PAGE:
Bought The Warlord for a few years, I even had a letter in it once.
Managed to pick up a dvd with the issue on it from eBay a couple of years back.

Matt Bunce said...

Cheers Lew, ended up looking at, and clicking on, the tags so found the article. It does look an interesting read, though as you say, perhaps not as dynamic as Fleetway.

SLOW ROBOT said...

Marvel UK, in a rare moment of following a trend rather than merrily doing its own thing, really aped the WARLORD/ BATTLE formula with the short-lived FURY. The new covers, and even the format, were very similar to its war-themed rivals even if the contents were tired imports from the US line.

It ran for 25 weeks during the Spring and Summer of 1977 before folding into the pages of THE MIGHTY WORLD OF MARVEL (so often a dumping ground for Marvel's failures).

Improbably, it was edited by a Pet Shop Boy.

STARLOGGED posted a cover gallery here:

http://starlogged.blogspot.co.uk/2012/06/1977-fury.html

Lew Stringer said...

That's right. I blogged about Fury a couple of years ago:
http://lewstringer.blogspot.co.uk/2014/05/neil-tennants-fury.html

Big D said...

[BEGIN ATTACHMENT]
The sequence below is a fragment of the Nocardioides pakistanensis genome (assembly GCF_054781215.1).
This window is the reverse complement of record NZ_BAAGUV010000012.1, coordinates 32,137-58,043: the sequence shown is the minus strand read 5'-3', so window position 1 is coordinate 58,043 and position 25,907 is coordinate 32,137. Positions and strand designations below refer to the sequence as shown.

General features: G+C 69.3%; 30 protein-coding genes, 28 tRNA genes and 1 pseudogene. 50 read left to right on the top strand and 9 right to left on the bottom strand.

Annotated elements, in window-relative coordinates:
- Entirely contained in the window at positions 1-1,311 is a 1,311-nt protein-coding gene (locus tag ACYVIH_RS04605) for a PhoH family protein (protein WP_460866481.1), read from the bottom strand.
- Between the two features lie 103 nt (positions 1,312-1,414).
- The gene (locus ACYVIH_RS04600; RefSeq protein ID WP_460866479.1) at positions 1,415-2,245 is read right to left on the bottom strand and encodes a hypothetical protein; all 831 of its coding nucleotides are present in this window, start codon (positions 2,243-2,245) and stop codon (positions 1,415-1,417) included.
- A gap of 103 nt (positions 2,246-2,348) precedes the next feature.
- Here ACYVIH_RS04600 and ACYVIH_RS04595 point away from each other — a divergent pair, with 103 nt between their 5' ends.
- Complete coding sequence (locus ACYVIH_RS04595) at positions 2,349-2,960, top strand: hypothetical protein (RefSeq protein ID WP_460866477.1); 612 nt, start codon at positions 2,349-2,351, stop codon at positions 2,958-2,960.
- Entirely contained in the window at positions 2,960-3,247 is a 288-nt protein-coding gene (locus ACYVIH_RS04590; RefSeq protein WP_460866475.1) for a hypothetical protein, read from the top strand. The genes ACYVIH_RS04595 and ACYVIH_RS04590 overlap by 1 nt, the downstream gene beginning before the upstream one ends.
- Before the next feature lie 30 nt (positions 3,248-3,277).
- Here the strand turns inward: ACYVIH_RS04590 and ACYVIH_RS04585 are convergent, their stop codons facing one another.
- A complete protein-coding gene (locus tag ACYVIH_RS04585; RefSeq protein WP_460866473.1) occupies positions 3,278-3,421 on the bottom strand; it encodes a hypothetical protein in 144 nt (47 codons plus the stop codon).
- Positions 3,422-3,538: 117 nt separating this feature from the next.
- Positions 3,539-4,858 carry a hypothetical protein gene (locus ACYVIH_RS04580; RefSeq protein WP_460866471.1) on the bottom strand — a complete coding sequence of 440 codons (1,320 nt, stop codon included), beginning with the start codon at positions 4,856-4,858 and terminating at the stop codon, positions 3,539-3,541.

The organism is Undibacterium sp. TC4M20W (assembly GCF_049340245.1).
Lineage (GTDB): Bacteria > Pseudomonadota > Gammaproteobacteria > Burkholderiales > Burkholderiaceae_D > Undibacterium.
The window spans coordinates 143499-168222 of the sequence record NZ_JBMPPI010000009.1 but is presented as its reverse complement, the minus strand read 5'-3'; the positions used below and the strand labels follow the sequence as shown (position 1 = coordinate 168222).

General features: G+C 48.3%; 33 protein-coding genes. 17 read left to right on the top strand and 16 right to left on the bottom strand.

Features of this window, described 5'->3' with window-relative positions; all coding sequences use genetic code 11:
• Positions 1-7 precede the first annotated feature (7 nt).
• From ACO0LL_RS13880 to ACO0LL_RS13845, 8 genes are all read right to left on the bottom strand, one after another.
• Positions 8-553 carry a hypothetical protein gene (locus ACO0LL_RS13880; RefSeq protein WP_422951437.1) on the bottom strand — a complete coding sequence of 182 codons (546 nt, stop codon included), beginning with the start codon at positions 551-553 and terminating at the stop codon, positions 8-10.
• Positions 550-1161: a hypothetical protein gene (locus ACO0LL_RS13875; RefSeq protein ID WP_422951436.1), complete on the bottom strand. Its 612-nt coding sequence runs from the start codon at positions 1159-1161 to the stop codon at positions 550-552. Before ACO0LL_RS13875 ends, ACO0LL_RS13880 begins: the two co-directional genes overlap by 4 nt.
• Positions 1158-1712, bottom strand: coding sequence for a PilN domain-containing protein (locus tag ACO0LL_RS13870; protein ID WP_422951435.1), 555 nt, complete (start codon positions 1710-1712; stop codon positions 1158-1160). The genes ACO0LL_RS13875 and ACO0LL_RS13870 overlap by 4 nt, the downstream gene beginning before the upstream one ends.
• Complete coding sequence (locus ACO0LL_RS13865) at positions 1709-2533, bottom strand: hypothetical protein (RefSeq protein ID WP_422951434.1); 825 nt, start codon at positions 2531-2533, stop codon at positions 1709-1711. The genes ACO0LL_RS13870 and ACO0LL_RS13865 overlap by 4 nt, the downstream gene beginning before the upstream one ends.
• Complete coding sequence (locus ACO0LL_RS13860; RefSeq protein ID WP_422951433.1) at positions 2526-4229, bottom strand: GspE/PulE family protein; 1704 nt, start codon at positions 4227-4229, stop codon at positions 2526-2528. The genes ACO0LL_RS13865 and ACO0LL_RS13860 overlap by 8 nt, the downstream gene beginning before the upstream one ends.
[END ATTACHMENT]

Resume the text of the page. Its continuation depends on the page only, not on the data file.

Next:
Great selection of covers. Old as I am, I think they look cool and me aged 10 would have been blown away.
It's a shame there isn't any collections of Warlord strips around at the moment. I live in hope.

Lew Stringer said...

I think the market shrinks every year for WW2 themed strips I'm afraid. I've never been keen on them myself but it would be nice to see the work remembered. Same goes for any old UK strips really. Again, sadly, the potential audience shrinks with each generation. I think the only likelihood of it happening is through a licensed publisher, in the way that Hibernia and Bear Alley have produced books, with small print runs for the collector.

dale cooper said...

I used to love Bullet. I was a member of the Fireball club too. Hardly anyone seems to remember it, but it was a great comic.

Lew Stringer said...

I think perhaps some Thomson adventure comics are overlooked in favour of IPC because the IPC titles seemed more dynamic with the focus on the visuals. Thomson's approach was usually quieter and more story-led. However, the story structure of Thomson's comics seemed more sound and considered. If you read a run of IPC serials in one go the plots often contradict themselves and come across as each episode being written as they go along with no direction. (Then the conclusions seem rushed.) At least that's how it seemed before the new wave of Battle, Action, 2000AD.

I must admit I tended to ignore the Thomson adventure comics, but having bought a stack last year I now appreciate how well constructed the stories are.

Anonymous said...

My younger brother bought Bullet,while I bought Action.
Although Bullet seemed more "old fashioned",I still have fond
memories of Smasher,Werewolf,Solomen Knight and of course
Fireball.Ah, the summer of '76.

Dennis Ray said...

any idea who drew the cover for Bullet #6?

Lew Stringer said...

I don't have that issue, Dennis. Sorry.